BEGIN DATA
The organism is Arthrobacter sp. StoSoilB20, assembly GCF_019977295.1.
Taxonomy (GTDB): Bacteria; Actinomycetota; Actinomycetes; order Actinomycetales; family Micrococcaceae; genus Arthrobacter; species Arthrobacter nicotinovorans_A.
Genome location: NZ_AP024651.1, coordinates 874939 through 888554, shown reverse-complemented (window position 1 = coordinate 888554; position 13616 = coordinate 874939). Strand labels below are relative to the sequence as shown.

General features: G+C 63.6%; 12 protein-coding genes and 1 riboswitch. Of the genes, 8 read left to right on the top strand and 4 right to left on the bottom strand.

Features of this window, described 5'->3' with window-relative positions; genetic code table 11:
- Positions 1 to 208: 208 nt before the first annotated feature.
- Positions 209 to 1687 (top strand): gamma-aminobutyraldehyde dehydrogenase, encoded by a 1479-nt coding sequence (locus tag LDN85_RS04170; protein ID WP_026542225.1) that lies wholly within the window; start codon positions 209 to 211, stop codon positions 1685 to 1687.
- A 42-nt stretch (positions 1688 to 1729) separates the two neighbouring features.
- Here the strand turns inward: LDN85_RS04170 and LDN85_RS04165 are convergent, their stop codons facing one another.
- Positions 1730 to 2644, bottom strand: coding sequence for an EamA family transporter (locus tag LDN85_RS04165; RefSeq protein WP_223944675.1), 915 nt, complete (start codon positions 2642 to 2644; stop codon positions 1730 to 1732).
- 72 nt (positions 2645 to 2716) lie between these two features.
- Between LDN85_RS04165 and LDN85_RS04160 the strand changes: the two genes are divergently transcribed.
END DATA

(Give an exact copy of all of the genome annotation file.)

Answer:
The organism is Arthrobacter sp. StoSoilB20, assembly GCF_019977295.1.
Taxonomy (GTDB): Bacteria; Actinomycetota; Actinomycetes; order Actinomycetales; family Micrococcaceae; genus Arthrobacter; species Arthrobacter nicotinovorans_A.
Genome location: NZ_AP024651.1, coordinates 874939 through 888554, shown reverse-complemented (window position 1 = coordinate 888554; position 13616 = coordinate 874939). Strand labels below are relative to the sequence as shown.

General features: G+C 63.6%; 12 protein-coding genes and 1 riboswitch. Of the genes, 8 read left to right on the top strand and 4 right to left on the bottom strand.

Features of this window, described 5'->3' with window-relative positions; genetic code table 11:
- Positions 1 to 208: 208 nt before the first annotated feature.
- Positions 209 to 1687 (top strand): gamma-aminobutyraldehyde dehydrogenase, encoded by a 1479-nt coding sequence (locus tag LDN85_RS04170; protein ID WP_026542225.1) that lies wholly within the window; start codon positions 209 to 211, stop codon positions 1685 to 1687.
- A 42-nt stretch (positions 1688 to 1729) separates the two neighbouring features.
- Here the strand turns inward: LDN85_RS04170 and LDN85_RS04165 are convergent, their stop codons facing one another.
- Positions 1730 to 2644, bottom strand: coding sequence for an EamA family transporter (locus tag LDN85_RS04165; RefSeq protein WP_223944675.1), 915 nt, complete (start codon positions 2642 to 2644; stop codon positions 1730 to 1732).
- 72 nt (positions 2645 to 2716) lie between these two features.
- Between LDN85_RS04165 and LDN85_RS04160 the strand changes: the two genes are divergently transcribed.